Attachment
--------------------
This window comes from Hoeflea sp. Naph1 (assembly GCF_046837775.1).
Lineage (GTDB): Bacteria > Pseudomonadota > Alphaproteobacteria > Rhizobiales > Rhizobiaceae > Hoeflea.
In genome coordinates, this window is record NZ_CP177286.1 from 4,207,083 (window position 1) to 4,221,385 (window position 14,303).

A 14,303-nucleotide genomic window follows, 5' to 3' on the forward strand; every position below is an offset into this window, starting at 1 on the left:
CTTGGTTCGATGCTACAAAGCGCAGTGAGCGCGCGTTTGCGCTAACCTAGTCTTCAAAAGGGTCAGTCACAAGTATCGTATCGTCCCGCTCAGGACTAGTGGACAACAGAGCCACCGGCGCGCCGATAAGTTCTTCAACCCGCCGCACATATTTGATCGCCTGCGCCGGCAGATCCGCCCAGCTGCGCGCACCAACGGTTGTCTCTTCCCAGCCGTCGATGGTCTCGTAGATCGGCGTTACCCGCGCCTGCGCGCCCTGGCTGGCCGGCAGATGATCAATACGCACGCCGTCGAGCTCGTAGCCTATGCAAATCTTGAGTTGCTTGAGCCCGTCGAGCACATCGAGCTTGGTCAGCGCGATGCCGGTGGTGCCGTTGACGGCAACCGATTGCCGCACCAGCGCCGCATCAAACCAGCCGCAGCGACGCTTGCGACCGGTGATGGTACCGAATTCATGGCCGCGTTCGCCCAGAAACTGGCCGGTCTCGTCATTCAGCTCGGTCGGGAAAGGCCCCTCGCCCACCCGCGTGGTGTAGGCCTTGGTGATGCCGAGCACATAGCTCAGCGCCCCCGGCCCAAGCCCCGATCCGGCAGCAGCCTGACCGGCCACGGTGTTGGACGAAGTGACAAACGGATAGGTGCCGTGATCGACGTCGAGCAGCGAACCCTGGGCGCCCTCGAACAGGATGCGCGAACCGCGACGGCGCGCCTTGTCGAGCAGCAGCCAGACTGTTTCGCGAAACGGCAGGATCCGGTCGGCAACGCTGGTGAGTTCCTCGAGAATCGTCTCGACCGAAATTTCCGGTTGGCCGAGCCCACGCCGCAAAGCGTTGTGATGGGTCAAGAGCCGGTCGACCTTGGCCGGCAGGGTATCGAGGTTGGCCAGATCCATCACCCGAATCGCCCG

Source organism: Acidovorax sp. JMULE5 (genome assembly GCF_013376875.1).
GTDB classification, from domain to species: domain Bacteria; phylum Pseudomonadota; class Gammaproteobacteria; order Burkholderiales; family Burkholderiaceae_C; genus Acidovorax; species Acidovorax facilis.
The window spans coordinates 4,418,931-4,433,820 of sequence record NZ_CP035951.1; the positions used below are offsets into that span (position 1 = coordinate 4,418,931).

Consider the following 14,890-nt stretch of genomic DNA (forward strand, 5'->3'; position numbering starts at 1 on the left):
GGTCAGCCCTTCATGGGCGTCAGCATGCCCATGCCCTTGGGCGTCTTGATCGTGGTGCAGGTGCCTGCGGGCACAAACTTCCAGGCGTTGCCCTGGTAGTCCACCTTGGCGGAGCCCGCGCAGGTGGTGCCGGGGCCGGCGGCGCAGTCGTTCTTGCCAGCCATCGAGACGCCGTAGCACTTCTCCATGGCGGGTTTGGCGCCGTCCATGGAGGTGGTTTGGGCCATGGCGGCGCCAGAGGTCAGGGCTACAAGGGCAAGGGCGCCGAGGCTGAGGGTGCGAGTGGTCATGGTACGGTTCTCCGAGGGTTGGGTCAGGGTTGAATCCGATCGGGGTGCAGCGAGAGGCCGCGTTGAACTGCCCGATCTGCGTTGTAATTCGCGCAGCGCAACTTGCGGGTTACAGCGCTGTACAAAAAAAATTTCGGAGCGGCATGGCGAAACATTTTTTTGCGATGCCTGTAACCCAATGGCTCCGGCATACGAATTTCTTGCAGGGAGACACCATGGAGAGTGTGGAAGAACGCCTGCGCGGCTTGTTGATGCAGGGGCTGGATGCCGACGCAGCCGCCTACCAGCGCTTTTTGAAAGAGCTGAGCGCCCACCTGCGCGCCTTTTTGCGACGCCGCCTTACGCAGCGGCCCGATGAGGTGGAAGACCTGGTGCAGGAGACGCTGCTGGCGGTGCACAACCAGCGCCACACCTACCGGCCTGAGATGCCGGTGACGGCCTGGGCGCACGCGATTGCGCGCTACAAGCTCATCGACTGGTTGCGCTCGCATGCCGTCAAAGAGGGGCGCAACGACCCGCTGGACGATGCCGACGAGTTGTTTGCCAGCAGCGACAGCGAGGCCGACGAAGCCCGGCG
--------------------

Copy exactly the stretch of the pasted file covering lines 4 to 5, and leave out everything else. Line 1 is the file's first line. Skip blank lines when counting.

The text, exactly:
A 14,303-nucleotide genomic window follows, 5' to 3' on the forward strand; every position below is an offset into this window, starting at 1 on the left:
CTTGGTTCGATGCTACAAAGCGCAGTGAGCGCGCGTTTGCGCTAACCTAGTCTTCAAAAGGGTCAGTCACAAGTATCGTATCGTCCCGCTCAGGACTAGTGGACAACAGAGCCACCGGCGCGCCGATAAGTTCTTCAACCCGCCGCACATATTTGATCGCCTGCGCCGGCAGATCCGCCCAGCTGCGCGCACCAACGGTTGTCTCTTCCCAGCCGTCGATGGTCTCGTAGATCGGCGTTACCCGCGCCTGCGCGCCCTGGCTGGCCGGCAGATGATCAATACGCACGCCGTCGAGCTCGTAGCCTATGCAAATCTTGAGTTGCTTGAGCCCGTCGAGCACATCGAGCTTGGTCAGCGCGATGCCGGTGGTGCCGTTGACGGCAACCGATTGCCGCACCAGCGCCGCATCAAACCAGCCGCAGCGACGCTTGCGACCGGTGATGGTACCGAATTCATGGCCGCGTTCGCCCAGAAACTGGCCGGTCTCGTCATTCAGCTCGGTCGGGAAAGGCCCCTCGCCCACCCGCGTGGTGTAGGCCTTGGTGATGCCGAGCACATAGCTCAGCGCCCCCGGCCCAAGCCCCGATCCGGCAGCAGCCTGACCGGCCACGGTGTTGGACGAAGTGACAAACGGATAGGTGCCGTGATCGACGTCGAGCAGCGAACCCTGGGCGCCCTCGAACAGGATGCGCGAACCGCGACGGCGCGCCTTGTCGAGCAGCAGCCAGACTGTTTCGCGAAACGGCAGGATCCGGTCGGCAACGCTGGTGAGTTCCTCGAGAATCGTCTCGACCGAAATTTCCGGTTGGCCGAGCCCACGCCGCAAAGCGTTGTGATGGGTCAAGAGCCGGTCGACCTTGGCCGGCAGGGTATCGAGGTTGGCCAGATCCATCACCCGAATCGCCCG